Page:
The Rocky Mountain News was founded in 1859 by William Byers, one of the most influential figures in Colorado history. Scripps bought the newspaper in 1926 and immediately began a longtime newspaper battle with The Denver Post. That fight ebbed and flowed over the course of the rest of the 20th century, at one point resulting in penny-a-day subscriptions in the late ’90s. Perhaps the most critical step for the Rocky Mountain News occurred in 1942, when then-Editor Jack Foster saved it by adopting the tabloid style for which it has been known ever since. Readers loved the change, and circulation took off.

During the past decade, the Rocky Mountain News has won four Pulitzer Prizes, more than all but a handful of American newspapers. Its Sports Section was named one of the 10 best in the nation just this week. Last year, its Business Section was cited by the Society of American Business Editors and Writers as one of the best in the country. And its photography staff is regularly listed among the best in the nation when the top photo newspapers are judged.

The closure of the Rocky Mountain News means that like the vast majority of larger American cities today, Denver now is left with only one major newspaper, The Denver Post.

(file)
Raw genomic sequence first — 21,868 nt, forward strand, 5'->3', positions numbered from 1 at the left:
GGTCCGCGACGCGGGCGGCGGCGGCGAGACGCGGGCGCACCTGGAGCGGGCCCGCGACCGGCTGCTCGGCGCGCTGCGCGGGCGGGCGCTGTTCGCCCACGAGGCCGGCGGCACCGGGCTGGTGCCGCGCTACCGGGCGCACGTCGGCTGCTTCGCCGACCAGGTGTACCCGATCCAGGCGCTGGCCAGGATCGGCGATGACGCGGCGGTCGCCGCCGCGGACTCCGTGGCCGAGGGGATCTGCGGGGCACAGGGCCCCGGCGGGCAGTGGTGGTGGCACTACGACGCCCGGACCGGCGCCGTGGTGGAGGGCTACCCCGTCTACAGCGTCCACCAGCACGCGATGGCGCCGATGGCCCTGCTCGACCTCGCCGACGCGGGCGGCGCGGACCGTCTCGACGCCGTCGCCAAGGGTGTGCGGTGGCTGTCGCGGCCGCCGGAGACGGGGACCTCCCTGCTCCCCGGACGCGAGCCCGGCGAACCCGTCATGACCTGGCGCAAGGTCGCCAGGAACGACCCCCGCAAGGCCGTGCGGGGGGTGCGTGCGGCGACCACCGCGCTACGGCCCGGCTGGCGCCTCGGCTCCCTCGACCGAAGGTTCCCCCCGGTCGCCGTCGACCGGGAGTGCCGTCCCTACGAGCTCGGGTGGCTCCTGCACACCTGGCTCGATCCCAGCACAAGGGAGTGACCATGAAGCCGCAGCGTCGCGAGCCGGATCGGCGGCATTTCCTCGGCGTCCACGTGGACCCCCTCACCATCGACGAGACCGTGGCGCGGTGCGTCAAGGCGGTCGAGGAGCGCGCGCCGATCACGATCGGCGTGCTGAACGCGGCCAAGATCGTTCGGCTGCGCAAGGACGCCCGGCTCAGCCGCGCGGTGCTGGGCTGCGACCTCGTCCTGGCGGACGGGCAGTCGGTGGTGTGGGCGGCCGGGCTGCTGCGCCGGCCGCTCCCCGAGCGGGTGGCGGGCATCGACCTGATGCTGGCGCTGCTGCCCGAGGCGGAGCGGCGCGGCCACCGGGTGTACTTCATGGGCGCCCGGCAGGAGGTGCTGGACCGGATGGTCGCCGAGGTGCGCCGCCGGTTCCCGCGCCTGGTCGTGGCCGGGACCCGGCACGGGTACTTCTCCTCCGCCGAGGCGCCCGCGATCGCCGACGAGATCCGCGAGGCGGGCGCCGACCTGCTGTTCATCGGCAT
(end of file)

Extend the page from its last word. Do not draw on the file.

Readers can read the “Farewell Editorial” from Friday’s edition of the Rocky Mountain News here.

Final Edition: Denver’s Rocky Mountain News Says Goodbye

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Gotta’ Get Gas: The Energy Crisis in Four Hilariously Nasty Minutes

Hey, remember those skyrocketing fuel prices earlier this year? Boy, was that a silly, silly time and so very long ago, too. Now that fuel is back at bargain-basement prices that will never rise ever again and we clearly have endless supplies of the stuff, this little animated film Fuel should serve as a whimsical and quaint reminder of those bygone times. Although filmmaker Dale Goodson’s short made us laugh out loud several times, what really impressed us was just how damn embittered it seems (the self-vocalized sound effects certainly helped, too). Using the simplest animation possible, he nails the energy crisis down in a hilariously nasty four short minutes.

Gotta’ Get Gas: The Energy Crisis in Four Nasty Minutes

Animation by: Dale Goodson